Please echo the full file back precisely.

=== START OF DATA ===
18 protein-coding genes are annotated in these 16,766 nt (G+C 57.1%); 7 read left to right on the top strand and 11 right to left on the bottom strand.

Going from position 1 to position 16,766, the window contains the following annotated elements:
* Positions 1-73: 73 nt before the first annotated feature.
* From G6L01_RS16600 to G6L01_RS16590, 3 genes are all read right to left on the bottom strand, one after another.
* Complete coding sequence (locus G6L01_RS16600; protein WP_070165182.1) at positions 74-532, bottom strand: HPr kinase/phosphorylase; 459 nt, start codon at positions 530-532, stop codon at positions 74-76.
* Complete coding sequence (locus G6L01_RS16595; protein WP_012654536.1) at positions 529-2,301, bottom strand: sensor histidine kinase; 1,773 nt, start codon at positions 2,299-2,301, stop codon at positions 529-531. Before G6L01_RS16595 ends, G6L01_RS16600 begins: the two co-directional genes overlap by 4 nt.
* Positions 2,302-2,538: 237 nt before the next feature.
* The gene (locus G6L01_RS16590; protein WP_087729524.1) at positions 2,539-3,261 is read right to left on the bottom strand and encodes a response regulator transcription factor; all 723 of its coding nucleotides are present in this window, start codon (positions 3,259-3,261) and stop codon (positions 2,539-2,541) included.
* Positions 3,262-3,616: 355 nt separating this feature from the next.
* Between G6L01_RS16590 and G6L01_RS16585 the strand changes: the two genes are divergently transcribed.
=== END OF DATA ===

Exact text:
18 protein-coding genes are annotated in these 16,766 nt (G+C 57.1%); 7 read left to right on the top strand and 11 right to left on the bottom strand.

Going from position 1 to position 16,766, the window contains the following annotated elements:
* Positions 1-73: 73 nt before the first annotated feature.
* From G6L01_RS16600 to G6L01_RS16590, 3 genes are all read right to left on the bottom strand, one after another.
* Complete coding sequence (locus G6L01_RS16600; protein WP_070165182.1) at positions 74-532, bottom strand: HPr kinase/phosphorylase; 459 nt, start codon at positions 530-532, stop codon at positions 74-76.
* Complete coding sequence (locus G6L01_RS16595; protein WP_012654536.1) at positions 529-2,301, bottom strand: sensor histidine kinase; 1,773 nt, start codon at positions 2,299-2,301, stop codon at positions 529-531. Before G6L01_RS16595 ends, G6L01_RS16600 begins: the two co-directional genes overlap by 4 nt.
* Positions 2,302-2,538: 237 nt before the next feature.
* The gene (locus G6L01_RS16590; protein WP_087729524.1) at positions 2,539-3,261 is read right to left on the bottom strand and encodes a response regulator transcription factor; all 723 of its coding nucleotides are present in this window, start codon (positions 3,259-3,261) and stop codon (positions 2,539-2,541) included.
* Positions 3,262-3,616: 355 nt separating this feature from the next.
* Between G6L01_RS16590 and G6L01_RS16585 the strand changes: the two genes are divergently transcribed.